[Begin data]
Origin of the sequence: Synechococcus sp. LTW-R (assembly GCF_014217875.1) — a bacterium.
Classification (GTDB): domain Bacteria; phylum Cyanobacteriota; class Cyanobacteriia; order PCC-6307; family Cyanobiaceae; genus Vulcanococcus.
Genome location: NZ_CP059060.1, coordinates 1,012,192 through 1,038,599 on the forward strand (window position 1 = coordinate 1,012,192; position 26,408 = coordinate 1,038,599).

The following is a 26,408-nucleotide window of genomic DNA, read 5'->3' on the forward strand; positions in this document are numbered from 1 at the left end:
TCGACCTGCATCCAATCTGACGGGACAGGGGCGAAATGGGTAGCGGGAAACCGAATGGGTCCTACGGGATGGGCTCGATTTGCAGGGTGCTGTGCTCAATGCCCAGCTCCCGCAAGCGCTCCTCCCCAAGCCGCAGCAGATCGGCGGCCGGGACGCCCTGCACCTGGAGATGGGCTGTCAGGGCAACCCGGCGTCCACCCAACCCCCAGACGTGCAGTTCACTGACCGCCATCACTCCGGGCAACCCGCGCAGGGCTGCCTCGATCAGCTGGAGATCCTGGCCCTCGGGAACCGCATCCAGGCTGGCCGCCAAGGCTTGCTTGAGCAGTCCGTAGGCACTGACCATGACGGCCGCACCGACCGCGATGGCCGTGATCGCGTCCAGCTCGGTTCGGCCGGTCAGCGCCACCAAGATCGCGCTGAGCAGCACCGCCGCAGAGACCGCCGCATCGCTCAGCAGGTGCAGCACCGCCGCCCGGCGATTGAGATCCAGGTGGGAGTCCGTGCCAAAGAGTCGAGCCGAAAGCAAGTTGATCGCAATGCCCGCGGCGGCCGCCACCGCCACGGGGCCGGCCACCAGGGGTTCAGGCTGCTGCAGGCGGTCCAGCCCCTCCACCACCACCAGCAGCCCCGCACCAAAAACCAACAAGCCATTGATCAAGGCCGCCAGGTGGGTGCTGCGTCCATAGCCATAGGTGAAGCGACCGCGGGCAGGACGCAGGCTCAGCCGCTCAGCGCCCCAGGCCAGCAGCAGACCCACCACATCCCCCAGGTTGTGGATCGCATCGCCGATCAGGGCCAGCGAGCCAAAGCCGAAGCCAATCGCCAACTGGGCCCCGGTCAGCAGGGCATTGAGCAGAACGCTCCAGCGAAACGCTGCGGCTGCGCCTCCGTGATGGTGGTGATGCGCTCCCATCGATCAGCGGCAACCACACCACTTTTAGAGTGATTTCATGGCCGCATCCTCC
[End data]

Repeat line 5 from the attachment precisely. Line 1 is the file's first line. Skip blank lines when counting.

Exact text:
TCGACCTGCATCCAATCTGACGGGACAGGGGCGAAATGGGTAGCGGGAAACCGAATGGGTCCTACGGGATGGGCTCGATTTGCAGGGTGCTGTGCTCAATGCCCAGCTCCCGCAAGCGCTCCTCCCCAAGCCGCAGCAGATCGGCGGCCGGGACGCCCTGCACCTGGAGATGGGCTGTCAGGGCAACCCGGCGTCCACCCAACCCCCAGACGTGCAGTTCACTGACCGCCATCACTCCGGGCAACCCGCGCAGGGCTGCCTCGATCAGCTGGAGATCCTGGCCCTCGGGAACCGCATCCAGGCTGGCCGCCAAGGCTTGCTTGAGCAGTCCGTAGGCACTGACCATGACGGCCGCACCGACCGCGATGGCCGTGATCGCGTCCAGCTCGGTTCGGCCGGTCAGCGCCACCAAGATCGCGCTGAGCAGCACCGCCGCAGAGACCGCCGCATCGCTCAGCAGGTGCAGCACCGCCGCCCGGCGATTGAGATCCAGGTGGGAGTCCGTGCCAAAGAGTCGAGCCGAAAGCAAGTTGATCGCAATGCCCGCGGCGGCCGCCACCGCCACGGGGCCGGCCACCAGGGGTTCAGGCTGCTGCAGGCGGTCCAGCCCCTCCACCACCACCAGCAGCCCCGCACCAAAAACCAACAAGCCATTGATCAAGGCCGCCAGGTGGGTGCTGCGTCCATAGCCATAGGTGAAGCGACCGCGGGCAGGACGCAGGCTCAGCCGCTCAGCGCCCCAGGCCAGCAGCAGACCCACCACATCCCCCAGGTTGTGGATCGCATCGCCGATCAGGGCCAGCGAGCCAAAGCCGAAGCCAATCGCCAACTGGGCCCCGGTCAGCAGGGCATTGAGCAGAACGCTCCAGCGAAACGCTGCGGCTGCGCCTCCGTGATGGTGGTGATGCGCTCCCATCGATCAGCGGCAACCACACCACTTTTAGAGTGATTTCATGGCCGCATCCTCC